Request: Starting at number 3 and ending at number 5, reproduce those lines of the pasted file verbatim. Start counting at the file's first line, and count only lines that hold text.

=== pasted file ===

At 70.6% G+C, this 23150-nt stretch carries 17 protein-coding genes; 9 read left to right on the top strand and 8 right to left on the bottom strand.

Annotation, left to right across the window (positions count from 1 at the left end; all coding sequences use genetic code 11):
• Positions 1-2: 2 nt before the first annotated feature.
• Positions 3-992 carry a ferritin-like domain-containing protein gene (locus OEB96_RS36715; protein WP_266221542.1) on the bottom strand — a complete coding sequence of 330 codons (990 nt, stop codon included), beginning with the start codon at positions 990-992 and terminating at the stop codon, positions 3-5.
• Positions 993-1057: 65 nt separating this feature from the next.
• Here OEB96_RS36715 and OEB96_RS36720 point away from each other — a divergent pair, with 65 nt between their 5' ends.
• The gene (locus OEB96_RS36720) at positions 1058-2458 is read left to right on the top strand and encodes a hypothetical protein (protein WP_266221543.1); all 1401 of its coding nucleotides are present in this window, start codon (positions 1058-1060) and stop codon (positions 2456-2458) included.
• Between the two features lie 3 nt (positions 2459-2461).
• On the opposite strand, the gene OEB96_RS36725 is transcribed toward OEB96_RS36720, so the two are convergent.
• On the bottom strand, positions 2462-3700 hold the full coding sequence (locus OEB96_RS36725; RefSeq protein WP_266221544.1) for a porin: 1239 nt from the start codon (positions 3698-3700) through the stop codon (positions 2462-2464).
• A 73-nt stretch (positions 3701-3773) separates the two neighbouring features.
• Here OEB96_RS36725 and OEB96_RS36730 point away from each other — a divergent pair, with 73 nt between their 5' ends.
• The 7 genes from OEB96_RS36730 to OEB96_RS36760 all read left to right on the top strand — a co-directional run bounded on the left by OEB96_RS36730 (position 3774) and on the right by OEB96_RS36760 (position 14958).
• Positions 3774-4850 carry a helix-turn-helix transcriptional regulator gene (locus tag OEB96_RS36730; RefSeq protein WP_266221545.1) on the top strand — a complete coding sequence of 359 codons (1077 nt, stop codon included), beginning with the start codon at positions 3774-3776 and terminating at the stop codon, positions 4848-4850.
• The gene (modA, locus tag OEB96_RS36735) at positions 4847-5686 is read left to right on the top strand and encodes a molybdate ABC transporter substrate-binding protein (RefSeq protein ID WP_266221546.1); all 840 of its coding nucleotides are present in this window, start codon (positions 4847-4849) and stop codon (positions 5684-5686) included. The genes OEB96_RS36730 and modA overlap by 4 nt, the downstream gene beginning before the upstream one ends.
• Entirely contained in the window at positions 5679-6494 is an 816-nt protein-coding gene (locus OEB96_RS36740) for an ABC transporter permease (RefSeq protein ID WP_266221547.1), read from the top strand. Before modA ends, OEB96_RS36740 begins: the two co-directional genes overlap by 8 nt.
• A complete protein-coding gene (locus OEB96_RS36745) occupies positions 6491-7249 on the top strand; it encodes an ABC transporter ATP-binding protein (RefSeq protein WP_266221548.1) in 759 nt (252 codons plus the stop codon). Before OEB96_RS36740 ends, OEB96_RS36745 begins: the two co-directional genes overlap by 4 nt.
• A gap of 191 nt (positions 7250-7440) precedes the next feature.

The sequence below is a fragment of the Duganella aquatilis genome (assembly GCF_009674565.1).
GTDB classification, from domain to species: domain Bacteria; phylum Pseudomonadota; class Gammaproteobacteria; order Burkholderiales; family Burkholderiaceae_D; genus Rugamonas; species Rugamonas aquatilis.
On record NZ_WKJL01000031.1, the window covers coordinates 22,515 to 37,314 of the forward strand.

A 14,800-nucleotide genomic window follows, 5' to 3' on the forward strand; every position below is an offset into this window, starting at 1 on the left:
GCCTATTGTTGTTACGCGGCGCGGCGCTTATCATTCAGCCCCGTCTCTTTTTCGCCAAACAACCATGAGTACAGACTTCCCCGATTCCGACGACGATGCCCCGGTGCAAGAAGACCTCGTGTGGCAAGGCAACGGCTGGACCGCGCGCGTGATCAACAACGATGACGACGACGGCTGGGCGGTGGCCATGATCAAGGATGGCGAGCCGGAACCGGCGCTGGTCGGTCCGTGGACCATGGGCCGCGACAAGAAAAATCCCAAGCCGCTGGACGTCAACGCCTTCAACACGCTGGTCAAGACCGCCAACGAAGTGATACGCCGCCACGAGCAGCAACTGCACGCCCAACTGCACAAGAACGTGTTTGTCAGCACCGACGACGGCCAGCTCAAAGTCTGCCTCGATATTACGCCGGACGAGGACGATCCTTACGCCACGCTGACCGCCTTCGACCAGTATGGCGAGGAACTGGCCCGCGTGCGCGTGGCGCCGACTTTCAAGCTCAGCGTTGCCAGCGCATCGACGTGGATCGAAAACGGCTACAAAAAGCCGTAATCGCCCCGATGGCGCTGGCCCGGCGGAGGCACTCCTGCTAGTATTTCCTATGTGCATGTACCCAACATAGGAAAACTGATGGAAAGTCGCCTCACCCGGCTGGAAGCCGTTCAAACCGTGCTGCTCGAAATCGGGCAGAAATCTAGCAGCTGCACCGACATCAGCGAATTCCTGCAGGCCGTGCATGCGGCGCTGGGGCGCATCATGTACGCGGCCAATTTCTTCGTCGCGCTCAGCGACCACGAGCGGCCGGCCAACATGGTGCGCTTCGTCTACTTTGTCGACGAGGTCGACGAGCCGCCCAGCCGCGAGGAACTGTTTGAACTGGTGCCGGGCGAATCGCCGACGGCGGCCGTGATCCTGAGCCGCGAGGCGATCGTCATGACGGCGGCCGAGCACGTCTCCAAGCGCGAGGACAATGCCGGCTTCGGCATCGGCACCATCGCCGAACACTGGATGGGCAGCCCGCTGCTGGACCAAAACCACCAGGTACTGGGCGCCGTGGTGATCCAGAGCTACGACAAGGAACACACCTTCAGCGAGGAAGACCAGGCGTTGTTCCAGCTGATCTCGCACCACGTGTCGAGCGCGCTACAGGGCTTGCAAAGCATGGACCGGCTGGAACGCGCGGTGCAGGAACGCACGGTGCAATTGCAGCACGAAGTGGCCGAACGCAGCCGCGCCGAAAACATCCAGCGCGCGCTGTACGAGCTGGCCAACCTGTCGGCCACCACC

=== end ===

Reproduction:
• Positions 1-2: 2 nt before the first annotated feature.
• Positions 3-992 carry a ferritin-like domain-containing protein gene (locus OEB96_RS36715; protein WP_266221542.1) on the bottom strand — a complete coding sequence of 330 codons (990 nt, stop codon included), beginning with the start codon at positions 990-992 and terminating at the stop codon, positions 3-5.
• Positions 993-1057: 65 nt separating this feature from the next.